The Gospel of Consumerism


I was reading this interesting article called ‘The Gospel of Consumption‘ by Jeffrey Kaplan and it raised a number of interesting points. In developed countries over the twentieth century, productivity and real wages have grown a huge amount. People’s work creates more value per hour, and hence they are usually paid more. Kaplan writes that in the United States, 2005 per capita household income was twelve times what it had been in 1929. If we were to go back to the standard of living that people in 1948 enjoyed, we would only have to work 2.7 hours per day.

The article raises the interesting question of whether we wouldn’t all be better off if we didn’t work so hard and enjoyed more leisure time. Instead of chasing after the next generation of TV or a fancier car or a new cellphone one could relax and read a book or spend some time with your family or something. Kaplan talks about an interesting and hugely popular pilot scheme that Kellogg (the cereal guy) ran in his factories where all his workers shifted to six hour days (30 hour weeks). It meant less pay for workers, but substituted the “mental income” of more leisure time instead. There was also the added bonus of more employment to go around. The workers loved it – it meant more time to spend with their family or gardening or playing ping pong.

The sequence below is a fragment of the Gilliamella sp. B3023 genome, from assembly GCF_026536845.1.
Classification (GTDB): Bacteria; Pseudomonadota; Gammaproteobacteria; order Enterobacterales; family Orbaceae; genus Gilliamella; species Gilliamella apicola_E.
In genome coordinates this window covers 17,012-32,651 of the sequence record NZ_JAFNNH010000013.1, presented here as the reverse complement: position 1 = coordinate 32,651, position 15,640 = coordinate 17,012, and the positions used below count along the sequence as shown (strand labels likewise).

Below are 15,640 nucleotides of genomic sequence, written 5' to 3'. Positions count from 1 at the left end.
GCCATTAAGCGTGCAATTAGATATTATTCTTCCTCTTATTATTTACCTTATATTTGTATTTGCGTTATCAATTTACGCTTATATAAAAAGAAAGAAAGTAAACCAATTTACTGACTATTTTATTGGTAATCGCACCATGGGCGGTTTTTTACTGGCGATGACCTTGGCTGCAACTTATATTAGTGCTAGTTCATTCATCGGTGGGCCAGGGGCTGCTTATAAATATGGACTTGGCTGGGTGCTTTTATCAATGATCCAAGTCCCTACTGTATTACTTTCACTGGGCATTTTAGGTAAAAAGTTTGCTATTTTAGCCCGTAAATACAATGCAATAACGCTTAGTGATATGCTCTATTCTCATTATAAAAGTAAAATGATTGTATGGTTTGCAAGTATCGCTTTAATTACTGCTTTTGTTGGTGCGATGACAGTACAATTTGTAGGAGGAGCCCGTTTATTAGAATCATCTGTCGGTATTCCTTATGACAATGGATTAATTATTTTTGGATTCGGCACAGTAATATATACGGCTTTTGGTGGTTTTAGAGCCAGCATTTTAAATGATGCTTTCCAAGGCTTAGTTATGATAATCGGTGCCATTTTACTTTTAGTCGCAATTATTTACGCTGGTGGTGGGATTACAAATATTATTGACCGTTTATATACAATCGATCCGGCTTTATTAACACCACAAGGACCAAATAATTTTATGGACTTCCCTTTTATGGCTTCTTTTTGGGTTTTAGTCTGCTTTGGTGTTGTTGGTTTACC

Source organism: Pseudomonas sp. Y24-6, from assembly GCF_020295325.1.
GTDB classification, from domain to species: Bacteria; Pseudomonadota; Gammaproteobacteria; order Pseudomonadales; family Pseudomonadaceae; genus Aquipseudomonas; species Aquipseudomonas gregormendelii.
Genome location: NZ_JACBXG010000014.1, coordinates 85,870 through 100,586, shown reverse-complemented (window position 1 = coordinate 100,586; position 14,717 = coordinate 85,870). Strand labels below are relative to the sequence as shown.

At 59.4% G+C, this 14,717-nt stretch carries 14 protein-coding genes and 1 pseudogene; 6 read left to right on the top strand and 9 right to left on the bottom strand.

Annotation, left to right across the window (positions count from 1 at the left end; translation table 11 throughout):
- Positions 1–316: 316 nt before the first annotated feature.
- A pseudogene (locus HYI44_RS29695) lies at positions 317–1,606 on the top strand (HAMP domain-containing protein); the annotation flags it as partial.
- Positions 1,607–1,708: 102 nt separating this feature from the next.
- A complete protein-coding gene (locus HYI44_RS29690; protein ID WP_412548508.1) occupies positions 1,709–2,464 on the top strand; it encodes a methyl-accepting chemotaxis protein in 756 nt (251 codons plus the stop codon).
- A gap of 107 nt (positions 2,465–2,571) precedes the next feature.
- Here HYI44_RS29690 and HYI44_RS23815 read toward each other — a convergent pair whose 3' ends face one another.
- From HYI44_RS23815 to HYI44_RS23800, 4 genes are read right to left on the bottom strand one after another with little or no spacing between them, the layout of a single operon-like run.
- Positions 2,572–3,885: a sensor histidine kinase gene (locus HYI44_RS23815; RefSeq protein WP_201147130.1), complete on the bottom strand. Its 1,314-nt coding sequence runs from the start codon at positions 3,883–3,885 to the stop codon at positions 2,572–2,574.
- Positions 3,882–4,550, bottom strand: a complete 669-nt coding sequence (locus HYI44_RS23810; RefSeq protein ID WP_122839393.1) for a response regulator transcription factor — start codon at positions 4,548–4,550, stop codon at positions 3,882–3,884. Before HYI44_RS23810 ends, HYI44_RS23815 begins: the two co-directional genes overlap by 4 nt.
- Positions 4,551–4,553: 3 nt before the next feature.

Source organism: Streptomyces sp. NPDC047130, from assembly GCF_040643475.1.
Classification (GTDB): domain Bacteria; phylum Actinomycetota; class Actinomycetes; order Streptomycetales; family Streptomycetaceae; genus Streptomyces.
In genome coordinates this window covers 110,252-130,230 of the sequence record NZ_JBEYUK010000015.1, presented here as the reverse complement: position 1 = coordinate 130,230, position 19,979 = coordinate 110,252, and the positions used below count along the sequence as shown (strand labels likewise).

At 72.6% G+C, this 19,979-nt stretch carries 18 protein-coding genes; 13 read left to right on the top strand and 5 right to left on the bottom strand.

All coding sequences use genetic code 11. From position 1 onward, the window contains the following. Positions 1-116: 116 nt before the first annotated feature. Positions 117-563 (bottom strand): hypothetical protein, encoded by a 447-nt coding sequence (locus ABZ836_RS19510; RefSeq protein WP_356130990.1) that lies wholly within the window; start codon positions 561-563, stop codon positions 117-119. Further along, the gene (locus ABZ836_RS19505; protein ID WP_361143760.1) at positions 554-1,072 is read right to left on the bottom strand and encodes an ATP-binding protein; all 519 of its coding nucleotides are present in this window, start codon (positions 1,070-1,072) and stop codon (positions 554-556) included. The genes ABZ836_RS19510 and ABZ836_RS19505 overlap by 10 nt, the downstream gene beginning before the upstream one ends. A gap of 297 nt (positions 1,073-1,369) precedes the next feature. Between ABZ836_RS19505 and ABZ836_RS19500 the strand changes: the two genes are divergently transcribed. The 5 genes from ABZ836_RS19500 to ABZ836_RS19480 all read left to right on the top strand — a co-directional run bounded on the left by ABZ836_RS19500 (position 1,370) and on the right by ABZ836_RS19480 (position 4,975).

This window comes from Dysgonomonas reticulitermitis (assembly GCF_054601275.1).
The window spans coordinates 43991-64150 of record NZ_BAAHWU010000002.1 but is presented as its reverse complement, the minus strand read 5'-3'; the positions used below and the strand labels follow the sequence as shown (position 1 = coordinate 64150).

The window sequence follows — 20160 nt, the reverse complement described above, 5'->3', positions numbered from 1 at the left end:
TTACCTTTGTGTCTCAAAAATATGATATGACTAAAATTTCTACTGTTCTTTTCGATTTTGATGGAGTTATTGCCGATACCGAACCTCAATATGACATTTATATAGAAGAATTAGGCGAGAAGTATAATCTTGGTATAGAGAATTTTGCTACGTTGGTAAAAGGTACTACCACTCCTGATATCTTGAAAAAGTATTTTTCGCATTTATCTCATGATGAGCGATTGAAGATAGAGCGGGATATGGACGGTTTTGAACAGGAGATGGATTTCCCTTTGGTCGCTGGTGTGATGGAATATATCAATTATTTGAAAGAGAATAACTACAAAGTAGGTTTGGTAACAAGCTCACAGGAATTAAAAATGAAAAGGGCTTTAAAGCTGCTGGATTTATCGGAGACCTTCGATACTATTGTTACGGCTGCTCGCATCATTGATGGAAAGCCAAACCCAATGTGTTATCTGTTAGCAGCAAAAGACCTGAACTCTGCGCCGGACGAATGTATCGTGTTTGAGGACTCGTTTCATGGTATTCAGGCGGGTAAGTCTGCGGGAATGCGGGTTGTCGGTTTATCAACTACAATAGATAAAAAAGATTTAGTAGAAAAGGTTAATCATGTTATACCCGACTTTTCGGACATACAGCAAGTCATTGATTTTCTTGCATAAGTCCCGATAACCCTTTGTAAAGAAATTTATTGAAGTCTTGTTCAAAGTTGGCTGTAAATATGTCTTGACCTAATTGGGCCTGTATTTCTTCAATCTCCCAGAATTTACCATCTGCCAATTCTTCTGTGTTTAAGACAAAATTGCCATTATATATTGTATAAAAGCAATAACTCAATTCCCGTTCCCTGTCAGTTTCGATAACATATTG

Imagine if as a society we decided to work less – we would certainly have to endure a drop in income, but would we be any less happy? I know for a lot of people who are struggling in poverty cutting back on hours is impractical, but for the majority of rich westerners it’s an interesting question.

Most of us equate happiness with the number of material possessions we have – we’ve got into this cycle of consumerism where we can never have enough. After a certain point, we just need to recognise that we’ve got enough material stuff, work less hours, enjoy more leisure time and ultimately be happier.

Image credit: mark sebastian (Creative Commons BY-SA)